As the polling booths for voting in the General Election open, the Gaming Industry will be looking on with added interest as the on-going issue of fixed odds betting terminals continues to divide opinion amongst the main political parties.
Whilst the bookies have installed Theresa May as the firm favourite to be the next Prime Minister (Nigel Farage offers rather better value at 1000/1…), the uncertainty over the future of FOBTs continues.
Triennial review and parliamentary inquiry
In October 2016, the minister with responsibility for Gambling, Tracey Crouch, made a call for evidence on the review of gaming machines and social responsibility measures, to include, amongst other things, stakes and prize limits on machines, the number of machines available in the United Kingdom and more specifically that "the review (takes) a close look at the issue of B2 gaming machines (more commonly known as Fixed Odds Betting Terminals - FOBTs) and specific concerns about the harm they cause, be that to the player or the communities in which they are located."
In January 2017, the rather grandly titled "FOBT All Parliamentary Group" published their Report "Fixed Odds Betting Terminals – Assessing the Impact".
All parliamentary group are informal group of members of both houses with a common interest in particular issues and the report is not an official publication of either the House of Commons or the House of Lords.
Whilst the report was heavily criticised by the industry as being "deeply flawed" having been funded by commercial rivals of Britain's bookmakers it made a number of recommendations amongst which were:
- That there was now a ‘prima facie’ case for significantly reducing the maximum stake that can be wagered on a FOBT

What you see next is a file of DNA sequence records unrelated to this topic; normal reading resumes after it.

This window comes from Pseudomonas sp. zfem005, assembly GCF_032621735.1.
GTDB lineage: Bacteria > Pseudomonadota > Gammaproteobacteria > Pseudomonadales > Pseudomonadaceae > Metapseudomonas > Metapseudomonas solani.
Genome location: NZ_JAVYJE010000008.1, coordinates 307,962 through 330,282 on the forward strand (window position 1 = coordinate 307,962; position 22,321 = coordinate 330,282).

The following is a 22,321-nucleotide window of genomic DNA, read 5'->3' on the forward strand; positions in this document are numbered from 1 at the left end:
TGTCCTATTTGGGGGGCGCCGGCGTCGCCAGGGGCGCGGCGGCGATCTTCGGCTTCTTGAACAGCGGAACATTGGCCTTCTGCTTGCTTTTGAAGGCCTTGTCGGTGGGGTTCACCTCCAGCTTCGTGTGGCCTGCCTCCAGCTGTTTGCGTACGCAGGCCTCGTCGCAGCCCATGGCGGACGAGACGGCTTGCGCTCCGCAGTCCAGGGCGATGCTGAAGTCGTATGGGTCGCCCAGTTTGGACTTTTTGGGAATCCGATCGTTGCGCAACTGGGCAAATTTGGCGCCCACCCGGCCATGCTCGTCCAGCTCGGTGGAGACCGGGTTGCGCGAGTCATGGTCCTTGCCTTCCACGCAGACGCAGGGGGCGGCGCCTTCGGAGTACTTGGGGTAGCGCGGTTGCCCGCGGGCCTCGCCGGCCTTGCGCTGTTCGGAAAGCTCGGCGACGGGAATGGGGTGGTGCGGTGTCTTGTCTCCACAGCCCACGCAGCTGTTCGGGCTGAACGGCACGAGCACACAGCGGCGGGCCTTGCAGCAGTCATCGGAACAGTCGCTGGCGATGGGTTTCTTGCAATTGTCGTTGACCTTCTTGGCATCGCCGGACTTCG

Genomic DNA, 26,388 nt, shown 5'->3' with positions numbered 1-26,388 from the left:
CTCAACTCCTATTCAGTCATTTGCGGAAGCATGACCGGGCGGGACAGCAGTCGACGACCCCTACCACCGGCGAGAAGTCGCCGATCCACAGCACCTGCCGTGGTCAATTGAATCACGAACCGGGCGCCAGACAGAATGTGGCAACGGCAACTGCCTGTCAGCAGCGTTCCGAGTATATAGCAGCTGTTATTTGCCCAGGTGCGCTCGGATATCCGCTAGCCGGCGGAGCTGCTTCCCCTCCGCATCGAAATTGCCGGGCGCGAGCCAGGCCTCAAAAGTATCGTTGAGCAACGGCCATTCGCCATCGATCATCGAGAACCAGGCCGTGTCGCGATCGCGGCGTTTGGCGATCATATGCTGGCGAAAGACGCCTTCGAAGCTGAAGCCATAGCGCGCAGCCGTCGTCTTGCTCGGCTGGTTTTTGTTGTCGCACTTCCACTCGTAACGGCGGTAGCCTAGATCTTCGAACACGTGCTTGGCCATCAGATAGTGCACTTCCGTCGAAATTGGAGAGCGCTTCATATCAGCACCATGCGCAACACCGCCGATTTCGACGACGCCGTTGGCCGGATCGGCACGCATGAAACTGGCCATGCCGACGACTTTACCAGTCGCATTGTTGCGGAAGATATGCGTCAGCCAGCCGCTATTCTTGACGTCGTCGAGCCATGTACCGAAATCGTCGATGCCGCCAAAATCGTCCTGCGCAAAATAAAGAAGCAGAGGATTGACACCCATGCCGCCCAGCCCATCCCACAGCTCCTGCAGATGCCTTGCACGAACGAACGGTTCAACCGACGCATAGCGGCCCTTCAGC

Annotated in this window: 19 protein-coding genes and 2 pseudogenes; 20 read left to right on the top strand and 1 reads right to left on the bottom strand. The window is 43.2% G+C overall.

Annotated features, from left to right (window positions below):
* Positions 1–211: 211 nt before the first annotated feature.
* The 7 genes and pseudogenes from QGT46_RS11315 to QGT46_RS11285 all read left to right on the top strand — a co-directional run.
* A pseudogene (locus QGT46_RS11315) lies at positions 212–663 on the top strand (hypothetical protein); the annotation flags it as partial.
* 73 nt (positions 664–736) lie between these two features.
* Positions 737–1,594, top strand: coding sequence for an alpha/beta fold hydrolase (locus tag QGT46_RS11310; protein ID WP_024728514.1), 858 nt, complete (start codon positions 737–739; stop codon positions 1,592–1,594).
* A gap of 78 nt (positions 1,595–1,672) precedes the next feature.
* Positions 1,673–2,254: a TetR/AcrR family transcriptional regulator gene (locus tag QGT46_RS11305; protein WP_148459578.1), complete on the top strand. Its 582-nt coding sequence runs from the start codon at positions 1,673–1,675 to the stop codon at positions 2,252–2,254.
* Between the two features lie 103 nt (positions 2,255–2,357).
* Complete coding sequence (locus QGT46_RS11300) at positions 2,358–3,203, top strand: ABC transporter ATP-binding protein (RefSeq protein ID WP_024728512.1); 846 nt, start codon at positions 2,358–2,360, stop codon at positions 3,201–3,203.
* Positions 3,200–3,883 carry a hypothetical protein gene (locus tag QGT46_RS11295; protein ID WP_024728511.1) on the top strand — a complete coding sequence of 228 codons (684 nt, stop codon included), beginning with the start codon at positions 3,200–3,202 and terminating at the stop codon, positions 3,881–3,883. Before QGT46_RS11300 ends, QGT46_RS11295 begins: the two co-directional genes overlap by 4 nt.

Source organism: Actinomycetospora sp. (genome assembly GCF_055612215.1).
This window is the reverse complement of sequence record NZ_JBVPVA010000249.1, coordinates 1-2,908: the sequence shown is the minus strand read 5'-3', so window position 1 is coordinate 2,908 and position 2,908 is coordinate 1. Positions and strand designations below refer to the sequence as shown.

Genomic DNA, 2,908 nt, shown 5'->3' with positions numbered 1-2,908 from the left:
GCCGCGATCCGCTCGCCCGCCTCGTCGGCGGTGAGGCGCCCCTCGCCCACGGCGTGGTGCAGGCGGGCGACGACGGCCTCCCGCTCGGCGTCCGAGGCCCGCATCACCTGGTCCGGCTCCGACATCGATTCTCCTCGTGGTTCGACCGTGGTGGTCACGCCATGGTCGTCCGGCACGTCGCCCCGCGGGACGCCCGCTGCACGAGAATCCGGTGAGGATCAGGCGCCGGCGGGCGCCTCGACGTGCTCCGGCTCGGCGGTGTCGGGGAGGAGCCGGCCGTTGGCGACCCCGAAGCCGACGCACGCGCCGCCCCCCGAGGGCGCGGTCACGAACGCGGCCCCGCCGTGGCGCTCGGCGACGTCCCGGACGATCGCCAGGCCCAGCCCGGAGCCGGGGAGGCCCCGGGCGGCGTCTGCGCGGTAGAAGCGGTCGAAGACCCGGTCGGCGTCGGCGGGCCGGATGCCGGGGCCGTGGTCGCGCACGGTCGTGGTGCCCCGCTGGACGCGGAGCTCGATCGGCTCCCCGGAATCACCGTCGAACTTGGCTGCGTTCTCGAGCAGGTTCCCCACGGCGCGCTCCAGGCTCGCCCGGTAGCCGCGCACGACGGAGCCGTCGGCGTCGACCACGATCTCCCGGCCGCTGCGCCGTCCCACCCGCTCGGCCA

- That there is a case for the maximum stake to be reduced to £2
- The Government should also consider reducing the speed of spin on a FOBT in order to reduce the potential for harm to be caused and also review the number of FOBTs permitted in an individual bookmaker
- Government should address localism concerns and calls for greater controls over FOBTs at the local level. Powers should be given to local authorities to prevent the clustering of betting shops.
It had been widely thought that the outcomes of the Governments review announced by Tracey Crouch back in October 2016 would be announced in the Spring of 2017. That was of course before the announcement of the General Election, which put paid to any resolution of the issue.
It is now anticipated that the outcomes of the review will be announced in October of this year
The Labour Party and Liberal Democrats have taken a widely consistent position on this issue.
The Labour Party has indicated that they will reduce the maximum stake on FOBTs from £100 to £2. Labour will also legislate to increase the delay in between spins on these games in order to reduce the addictive nature of the games.
The Liberal Democrats have committed to grant new powers to local authorities to protect high streets and consumers, by reducing the proliferation of betting shops and capping the maximum amount able to be bet on FOBTs at one time to £2.
The reduction in the stake to £2 is also supported by UKIP whilst the SNP has called for "the Scottish Government to have legislative powers to control the growth and impact of (FOBTs)."
The Conservative Party manifesto contains no reference to their proposals in relation to FOBTs should they form the next Government, albeit that senior Tories are reported in the press as saying that they should support the call to reduce the stakes to £2.
Whilst there are clearly much more pressing issues for any future Government to attend to immediately post the general election, it seems clear that the on-going battle around FOBTs may now be entering its final furlong. Restrictions, whether that be by way of a change in stakes and prizes, a delay in machine play or a restriction on the number of machines in any given betting office premise, now seem likely.
When the Gambling Act 2005 was introduced 10 years ago, in September 2007, the initial issues were around the introduction of the 2005 Act casinos, and the availability of gaming machines, with arcades, bingo clubs and betting offices seeking to "split" their premises in order to increase their machine allotment.
Whilst most the 2005 Act casinos have now been awarded it would appear that the second decade of debate around the Gambling Act 2005 will start where the first one began – with machines.